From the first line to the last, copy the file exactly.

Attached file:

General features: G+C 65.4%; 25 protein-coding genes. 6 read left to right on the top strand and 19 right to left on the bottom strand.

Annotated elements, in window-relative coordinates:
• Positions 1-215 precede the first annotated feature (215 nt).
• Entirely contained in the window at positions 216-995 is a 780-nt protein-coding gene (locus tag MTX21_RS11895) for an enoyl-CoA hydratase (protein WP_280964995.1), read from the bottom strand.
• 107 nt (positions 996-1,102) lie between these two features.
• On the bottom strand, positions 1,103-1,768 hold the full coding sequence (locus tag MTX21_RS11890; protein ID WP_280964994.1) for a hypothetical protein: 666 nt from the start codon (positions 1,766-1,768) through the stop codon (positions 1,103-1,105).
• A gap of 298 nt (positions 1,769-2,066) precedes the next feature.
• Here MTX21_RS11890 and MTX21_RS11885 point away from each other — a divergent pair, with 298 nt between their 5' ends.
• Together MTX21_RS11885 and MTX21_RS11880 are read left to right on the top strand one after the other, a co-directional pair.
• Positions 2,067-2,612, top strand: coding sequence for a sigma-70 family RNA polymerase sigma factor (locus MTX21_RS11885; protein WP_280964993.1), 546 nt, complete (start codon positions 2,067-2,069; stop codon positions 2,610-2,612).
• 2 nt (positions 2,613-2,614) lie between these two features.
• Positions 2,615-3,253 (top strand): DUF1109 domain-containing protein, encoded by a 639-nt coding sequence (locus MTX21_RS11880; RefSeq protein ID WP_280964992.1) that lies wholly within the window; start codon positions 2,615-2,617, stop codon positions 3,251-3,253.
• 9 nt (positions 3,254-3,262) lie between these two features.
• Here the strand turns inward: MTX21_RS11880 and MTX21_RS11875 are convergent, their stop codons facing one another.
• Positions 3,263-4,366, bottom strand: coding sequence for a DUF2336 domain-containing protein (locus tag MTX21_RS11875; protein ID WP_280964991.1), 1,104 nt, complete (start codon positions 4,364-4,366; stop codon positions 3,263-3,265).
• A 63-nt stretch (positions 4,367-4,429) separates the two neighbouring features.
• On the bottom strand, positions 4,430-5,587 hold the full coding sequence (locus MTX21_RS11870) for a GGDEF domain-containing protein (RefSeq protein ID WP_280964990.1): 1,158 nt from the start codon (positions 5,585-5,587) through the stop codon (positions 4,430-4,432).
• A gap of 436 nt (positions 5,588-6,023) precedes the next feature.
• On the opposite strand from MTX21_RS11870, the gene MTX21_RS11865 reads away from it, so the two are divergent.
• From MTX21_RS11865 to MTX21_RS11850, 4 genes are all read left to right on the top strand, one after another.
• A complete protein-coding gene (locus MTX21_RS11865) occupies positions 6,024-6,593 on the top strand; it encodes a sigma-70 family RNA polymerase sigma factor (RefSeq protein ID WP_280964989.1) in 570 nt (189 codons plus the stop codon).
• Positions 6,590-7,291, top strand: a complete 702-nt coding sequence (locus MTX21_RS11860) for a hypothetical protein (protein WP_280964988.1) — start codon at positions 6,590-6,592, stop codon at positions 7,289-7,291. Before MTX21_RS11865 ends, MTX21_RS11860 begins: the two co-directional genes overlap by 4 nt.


General features: G+C 65.4%; 25 protein-coding genes. 6 read left to right on the top strand and 19 right to left on the bottom strand.

Annotated elements, in window-relative coordinates:
• Positions 1-215 precede the first annotated feature (215 nt).
• Entirely contained in the window at positions 216-995 is a 780-nt protein-coding gene (locus tag MTX21_RS11895) for an enoyl-CoA hydratase (protein WP_280964995.1), read from the bottom strand.
• 107 nt (positions 996-1,102) lie between these two features.
• On the bottom strand, positions 1,103-1,768 hold the full coding sequence (locus tag MTX21_RS11890; protein ID WP_280964994.1) for a hypothetical protein: 666 nt from the start codon (positions 1,766-1,768) through the stop codon (positions 1,103-1,105).
• A gap of 298 nt (positions 1,769-2,066) precedes the next feature.
• Here MTX21_RS11890 and MTX21_RS11885 point away from each other — a divergent pair, with 298 nt between their 5' ends.
• Together MTX21_RS11885 and MTX21_RS11880 are read left to right on the top strand one after the other, a co-directional pair.
• Positions 2,067-2,612, top strand: coding sequence for a sigma-70 family RNA polymerase sigma factor (locus MTX21_RS11885; protein WP_280964993.1), 546 nt, complete (start codon positions 2,067-2,069; stop codon positions 2,610-2,612).
• 2 nt (positions 2,613-2,614) lie between these two features.
• Positions 2,615-3,253 (top strand): DUF1109 domain-containing protein, encoded by a 639-nt coding sequence (locus MTX21_RS11880; RefSeq protein ID WP_280964992.1) that lies wholly within the window; start codon positions 2,615-2,617, stop codon positions 3,251-3,253.
• 9 nt (positions 3,254-3,262) lie between these two features.
• Here the strand turns inward: MTX21_RS11880 and MTX21_RS11875 are convergent, their stop codons facing one another.
• Positions 3,263-4,366, bottom strand: coding sequence for a DUF2336 domain-containing protein (locus tag MTX21_RS11875; protein ID WP_280964991.1), 1,104 nt, complete (start codon positions 4,364-4,366; stop codon positions 3,263-3,265).
• A 63-nt stretch (positions 4,367-4,429) separates the two neighbouring features.
• On the bottom strand, positions 4,430-5,587 hold the full coding sequence (locus MTX21_RS11870) for a GGDEF domain-containing protein (RefSeq protein ID WP_280964990.1): 1,158 nt from the start codon (positions 5,585-5,587) through the stop codon (positions 4,430-4,432).
• A gap of 436 nt (positions 5,588-6,023) precedes the next feature.
• On the opposite strand from MTX21_RS11870, the gene MTX21_RS11865 reads away from it, so the two are divergent.
• From MTX21_RS11865 to MTX21_RS11850, 4 genes are all read left to right on the top strand, one after another.
• A complete protein-coding gene (locus MTX21_RS11865) occupies positions 6,024-6,593 on the top strand; it encodes a sigma-70 family RNA polymerase sigma factor (RefSeq protein ID WP_280964989.1) in 570 nt (189 codons plus the stop codon).
• Positions 6,590-7,291, top strand: a complete 702-nt coding sequence (locus MTX21_RS11860) for a hypothetical protein (protein WP_280964988.1) — start codon at positions 6,590-6,592, stop codon at positions 7,289-7,291. Before MTX21_RS11865 ends, MTX21_RS11860 begins: the two co-directional genes overlap by 4 nt.